LONDON (Reuters) - Britain’s government will sell the fewest bonds in any fiscal year since the financial crisis in 2018/19, possibly worth less than 100 billion pounds, a Reuters poll of primary dealers showed on Monday.
The figures come a day before finance minister Philip Hammond presents a half-yearly update on the public finances. At the weekend he said he would stick to a plan to cut the country’s high debt levels.
Britain’s budget deficit has probably fallen to about 2 percent of annual economic output in the financial year ending on March 31, which would be its lowest since 2002 and way down from the 10 percent it reached in 2010, when many government departments began cutting spending sharply.
Britain will issue around 100.7 billion pounds ($139.7 billion) of bonds in 2018/19, compared with the Debt Management Office’s remit of 115.1 billion pounds in the current financial year, according to the median forecast in the poll of 15 primary dealers.
Forecasts ranged from 90.2 billion pounds to 107.5 billion. Seven primary dealers thought 2018/19 gilt issuance would come in below 100 billion pounds for the first time since 2007/08.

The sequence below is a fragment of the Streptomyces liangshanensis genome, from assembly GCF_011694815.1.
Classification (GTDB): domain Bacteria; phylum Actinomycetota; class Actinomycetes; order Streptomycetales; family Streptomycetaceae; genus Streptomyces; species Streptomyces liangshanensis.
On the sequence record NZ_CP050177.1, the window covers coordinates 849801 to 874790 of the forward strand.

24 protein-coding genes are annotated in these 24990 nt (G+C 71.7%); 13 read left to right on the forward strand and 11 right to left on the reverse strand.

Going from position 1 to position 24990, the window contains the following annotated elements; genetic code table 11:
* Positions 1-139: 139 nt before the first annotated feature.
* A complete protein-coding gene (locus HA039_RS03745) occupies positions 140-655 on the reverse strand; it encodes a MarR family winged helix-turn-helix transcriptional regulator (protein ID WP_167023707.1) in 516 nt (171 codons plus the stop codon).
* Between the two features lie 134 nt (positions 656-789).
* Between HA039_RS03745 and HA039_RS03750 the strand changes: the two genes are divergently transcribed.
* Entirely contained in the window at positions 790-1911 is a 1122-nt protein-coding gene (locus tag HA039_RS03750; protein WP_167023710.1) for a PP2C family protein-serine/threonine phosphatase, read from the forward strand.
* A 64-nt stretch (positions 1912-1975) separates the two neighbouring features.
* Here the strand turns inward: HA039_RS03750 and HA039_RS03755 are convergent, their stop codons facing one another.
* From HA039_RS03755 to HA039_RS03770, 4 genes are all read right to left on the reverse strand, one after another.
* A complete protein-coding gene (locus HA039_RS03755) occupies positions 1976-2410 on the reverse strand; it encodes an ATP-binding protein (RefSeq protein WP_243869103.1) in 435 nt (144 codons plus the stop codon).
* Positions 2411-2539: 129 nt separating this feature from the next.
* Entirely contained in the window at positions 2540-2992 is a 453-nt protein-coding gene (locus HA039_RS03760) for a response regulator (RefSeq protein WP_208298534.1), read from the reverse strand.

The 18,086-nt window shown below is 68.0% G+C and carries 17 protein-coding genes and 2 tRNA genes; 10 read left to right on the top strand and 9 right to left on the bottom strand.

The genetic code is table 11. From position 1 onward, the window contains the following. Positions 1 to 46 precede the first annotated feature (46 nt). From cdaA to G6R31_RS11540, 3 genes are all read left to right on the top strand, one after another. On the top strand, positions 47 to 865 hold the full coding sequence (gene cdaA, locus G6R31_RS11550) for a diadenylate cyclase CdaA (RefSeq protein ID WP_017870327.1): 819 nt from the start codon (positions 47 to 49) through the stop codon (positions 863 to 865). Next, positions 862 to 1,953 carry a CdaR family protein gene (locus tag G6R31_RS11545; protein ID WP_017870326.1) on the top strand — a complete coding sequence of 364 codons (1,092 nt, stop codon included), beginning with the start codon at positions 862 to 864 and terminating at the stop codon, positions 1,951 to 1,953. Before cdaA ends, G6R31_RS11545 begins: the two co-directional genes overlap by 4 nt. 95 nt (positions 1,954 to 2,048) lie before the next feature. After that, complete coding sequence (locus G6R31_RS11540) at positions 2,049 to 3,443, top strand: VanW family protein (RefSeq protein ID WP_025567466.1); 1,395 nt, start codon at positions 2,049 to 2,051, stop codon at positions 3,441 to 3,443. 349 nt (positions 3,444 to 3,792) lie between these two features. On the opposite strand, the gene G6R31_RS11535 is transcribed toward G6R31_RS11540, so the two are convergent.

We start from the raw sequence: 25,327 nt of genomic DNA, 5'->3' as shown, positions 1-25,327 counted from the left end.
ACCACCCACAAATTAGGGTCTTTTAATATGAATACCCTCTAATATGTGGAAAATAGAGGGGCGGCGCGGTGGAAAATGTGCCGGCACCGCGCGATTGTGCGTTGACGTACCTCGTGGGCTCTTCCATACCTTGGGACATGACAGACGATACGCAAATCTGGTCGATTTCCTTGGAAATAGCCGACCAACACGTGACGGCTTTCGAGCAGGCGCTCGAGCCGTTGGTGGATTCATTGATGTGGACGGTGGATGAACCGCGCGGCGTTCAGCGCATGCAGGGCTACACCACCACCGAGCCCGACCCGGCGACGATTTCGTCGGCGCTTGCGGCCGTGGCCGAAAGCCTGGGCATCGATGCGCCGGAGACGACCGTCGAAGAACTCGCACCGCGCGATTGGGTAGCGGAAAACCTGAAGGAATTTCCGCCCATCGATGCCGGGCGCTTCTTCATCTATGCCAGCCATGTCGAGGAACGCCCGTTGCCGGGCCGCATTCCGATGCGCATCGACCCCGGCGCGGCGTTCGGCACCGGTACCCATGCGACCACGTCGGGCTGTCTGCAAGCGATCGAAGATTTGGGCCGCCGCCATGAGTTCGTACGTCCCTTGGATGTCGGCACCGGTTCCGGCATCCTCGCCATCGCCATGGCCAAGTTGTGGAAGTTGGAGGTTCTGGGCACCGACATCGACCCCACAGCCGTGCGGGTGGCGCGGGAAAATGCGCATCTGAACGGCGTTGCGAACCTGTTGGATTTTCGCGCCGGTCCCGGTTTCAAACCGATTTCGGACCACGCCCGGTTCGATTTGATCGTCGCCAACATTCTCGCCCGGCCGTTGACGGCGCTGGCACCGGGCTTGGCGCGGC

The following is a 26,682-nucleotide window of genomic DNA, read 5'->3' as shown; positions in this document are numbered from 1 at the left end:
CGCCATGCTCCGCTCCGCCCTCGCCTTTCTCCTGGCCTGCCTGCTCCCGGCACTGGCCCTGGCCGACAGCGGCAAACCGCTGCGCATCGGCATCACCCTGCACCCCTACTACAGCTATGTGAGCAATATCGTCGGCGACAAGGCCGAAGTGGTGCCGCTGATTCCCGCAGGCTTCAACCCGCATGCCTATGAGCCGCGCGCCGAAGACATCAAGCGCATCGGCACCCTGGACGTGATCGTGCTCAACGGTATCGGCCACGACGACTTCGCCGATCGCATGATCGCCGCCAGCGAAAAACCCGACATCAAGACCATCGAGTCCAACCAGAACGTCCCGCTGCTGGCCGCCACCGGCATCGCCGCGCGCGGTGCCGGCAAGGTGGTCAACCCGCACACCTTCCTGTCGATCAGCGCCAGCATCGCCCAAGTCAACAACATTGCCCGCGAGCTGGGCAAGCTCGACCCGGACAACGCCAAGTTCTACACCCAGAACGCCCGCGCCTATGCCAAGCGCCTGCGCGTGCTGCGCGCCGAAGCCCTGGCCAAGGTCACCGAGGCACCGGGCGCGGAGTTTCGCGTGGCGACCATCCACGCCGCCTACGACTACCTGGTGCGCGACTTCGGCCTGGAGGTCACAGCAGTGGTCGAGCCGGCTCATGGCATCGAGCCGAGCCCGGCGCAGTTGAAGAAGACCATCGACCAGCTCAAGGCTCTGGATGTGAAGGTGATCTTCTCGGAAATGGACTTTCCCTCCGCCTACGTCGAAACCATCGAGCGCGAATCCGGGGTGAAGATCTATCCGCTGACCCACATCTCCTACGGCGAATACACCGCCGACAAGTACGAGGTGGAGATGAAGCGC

Public sector net borrowing for 2018/19 is on average forecast to drop to 33.3 billion pounds, compared with a forecast of 39.5 billion made by the Office for Budget Responsibility in November. This would be the lowest in cash terms since 2002/03.
Primary dealers are banks that buy gilts directly from the British government to sell them on, helping to create a liquid market.
“The pace of improvement within the UK public finance data has outstripped market expectations in recent months, accompanied by a favorable trends of revisions,” Santander analysts Stuart Green and Adam Dent wrote in a research note.
Britain’s overall public sector net debt - excluding state-owned banks but including temporary Bank of England lending to the banking sector - totaled 1.74 trillion pounds in January, 84 percent of gross domestic product and more than double its level before the financial crisis. Hammond says that restricted Britain’s ability to respond to future economic shocks.
The poll suggested the DMO will adopt a similar issuance profile to the current financial year, although slanted more in favor of long-dated bonds.
There will be no change to the stock of treasury bills, the poll showed.
Fifteen out of the 19 wholesale and retail primary dealers - known in Britain as Gilt-Edged Market Makers (GEMMs) - took part in Monday’s poll.
Reporting by Andy Bruce; editing by John Stonestreet